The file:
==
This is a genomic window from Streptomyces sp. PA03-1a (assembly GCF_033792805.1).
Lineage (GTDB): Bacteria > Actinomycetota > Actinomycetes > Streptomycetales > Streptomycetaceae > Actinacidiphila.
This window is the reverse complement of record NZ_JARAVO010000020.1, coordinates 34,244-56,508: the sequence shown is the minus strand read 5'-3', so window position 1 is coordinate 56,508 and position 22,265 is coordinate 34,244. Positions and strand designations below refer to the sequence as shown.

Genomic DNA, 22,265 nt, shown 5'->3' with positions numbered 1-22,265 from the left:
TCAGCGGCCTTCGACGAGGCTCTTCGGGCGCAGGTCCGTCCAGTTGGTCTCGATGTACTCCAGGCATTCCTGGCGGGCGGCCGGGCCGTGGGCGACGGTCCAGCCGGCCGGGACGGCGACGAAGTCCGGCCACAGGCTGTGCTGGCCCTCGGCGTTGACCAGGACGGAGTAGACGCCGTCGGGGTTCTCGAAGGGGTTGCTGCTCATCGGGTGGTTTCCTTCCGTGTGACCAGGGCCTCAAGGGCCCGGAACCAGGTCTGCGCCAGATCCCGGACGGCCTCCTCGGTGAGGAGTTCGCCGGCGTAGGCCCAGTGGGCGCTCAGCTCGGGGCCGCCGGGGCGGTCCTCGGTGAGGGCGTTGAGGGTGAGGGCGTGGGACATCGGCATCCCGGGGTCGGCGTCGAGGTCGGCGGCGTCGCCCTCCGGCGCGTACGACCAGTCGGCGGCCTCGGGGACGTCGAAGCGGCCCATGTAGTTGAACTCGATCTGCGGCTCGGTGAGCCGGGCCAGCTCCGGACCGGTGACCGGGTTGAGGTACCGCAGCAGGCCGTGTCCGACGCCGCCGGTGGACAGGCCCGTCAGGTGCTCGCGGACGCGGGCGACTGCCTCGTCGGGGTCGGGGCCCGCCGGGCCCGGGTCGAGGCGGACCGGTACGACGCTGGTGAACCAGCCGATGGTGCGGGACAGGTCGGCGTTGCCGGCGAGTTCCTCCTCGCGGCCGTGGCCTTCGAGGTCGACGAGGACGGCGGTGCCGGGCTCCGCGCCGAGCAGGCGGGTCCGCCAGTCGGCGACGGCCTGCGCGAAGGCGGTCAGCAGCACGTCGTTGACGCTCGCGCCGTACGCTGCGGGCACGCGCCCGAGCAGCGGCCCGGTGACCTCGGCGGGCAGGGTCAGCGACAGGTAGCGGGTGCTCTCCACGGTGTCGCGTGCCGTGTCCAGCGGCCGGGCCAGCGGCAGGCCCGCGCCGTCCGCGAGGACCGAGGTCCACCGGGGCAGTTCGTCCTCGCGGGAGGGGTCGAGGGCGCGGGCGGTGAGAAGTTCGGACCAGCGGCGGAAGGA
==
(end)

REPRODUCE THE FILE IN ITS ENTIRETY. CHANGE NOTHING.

This is a genomic window from Streptomyces sp. PA03-1a (assembly GCF_033792805.1).
Lineage (GTDB): Bacteria > Actinomycetota > Actinomycetes > Streptomycetales > Streptomycetaceae > Actinacidiphila.
This window is the reverse complement of record NZ_JARAVO010000020.1, coordinates 34,244-56,508: the sequence shown is the minus strand read 5'-3', so window position 1 is coordinate 56,508 and position 22,265 is coordinate 34,244. Positions and strand designations below refer to the sequence as shown.

Genomic DNA, 22,265 nt, shown 5'->3' with positions numbered 1-22,265 from the left:
TCAGCGGCCTTCGACGAGGCTCTTCGGGCGCAGGTCCGTCCAGTTGGTCTCGATGTACTCCAGGCATTCCTGGCGGGCGGCCGGGCCGTGGGCGACGGTCCAGCCGGCCGGGACGGCGACGAAGTCCGGCCACAGGCTGTGCTGGCCCTCGGCGTTGACCAGGACGGAGTAGACGCCGTCGGGGTTCTCGAAGGGGTTGCTGCTCATCGGGTGGTTTCCTTCCGTGTGACCAGGGCCTCAAGGGCCCGGAACCAGGTCTGCGCCAGATCCCGGACGGCCTCCTCGGTGAGGAGTTCGCCGGCGTAGGCCCAGTGGGCGCTCAGCTCGGGGCCGCCGGGGCGGTCCTCGGTGAGGGCGTTGAGGGTGAGGGCGTGGGACATCGGCATCCCGGGGTCGGCGTCGAGGTCGGCGGCGTCGCCCTCCGGCGCGTACGACCAGTCGGCGGCCTCGGGGACGTCGAAGCGGCCCATGTAGTTGAACTCGATCTGCGGCTCGGTGAGCCGGGCCAGCTCCGGACCGGTGACCGGGTTGAGGTACCGCAGCAGGCCGTGTCCGACGCCGCCGGTGGACAGGCCCGTCAGGTGCTCGCGGACGCGGGCGACTGCCTCGTCGGGGTCGGGGCCCGCCGGGCCCGGGTCGAGGCGGACCGGTACGACGCTGGTGAACCAGCCGATGGTGCGGGACAGGTCGGCGTTGCCGGCGAGTTCCTCCTCGCGGCCGTGGCCTTCGAGGTCGACGAGGACGGCGGTGCCGGGCTCCGCGCCGAGCAGGCGGGTCCGCCAGTCGGCGACGGCCTGCGCGAAGGCGGTCAGCAGCACGTCGTTGACGCTCGCGCCGTACGCTGCGGGCACGCGCCCGAGCAGCGGCCCGGTGACCTCGGCGGGCAGGGTCAGCGACAGGTAGCGGGTGCTCTCCACGGTGTCGCGTGCCGTGTCCAGCGGCCGGGCCAGCGGCAGGCCCGCGCCGTCCGCGAGGACCGAGGTCCACCGGGGCAGTTCGTCCTCGCGGGAGGGGTCGAGGGCGCGGGCGGTGAGAAGTTCGGACCAGCGGCGGAAGGA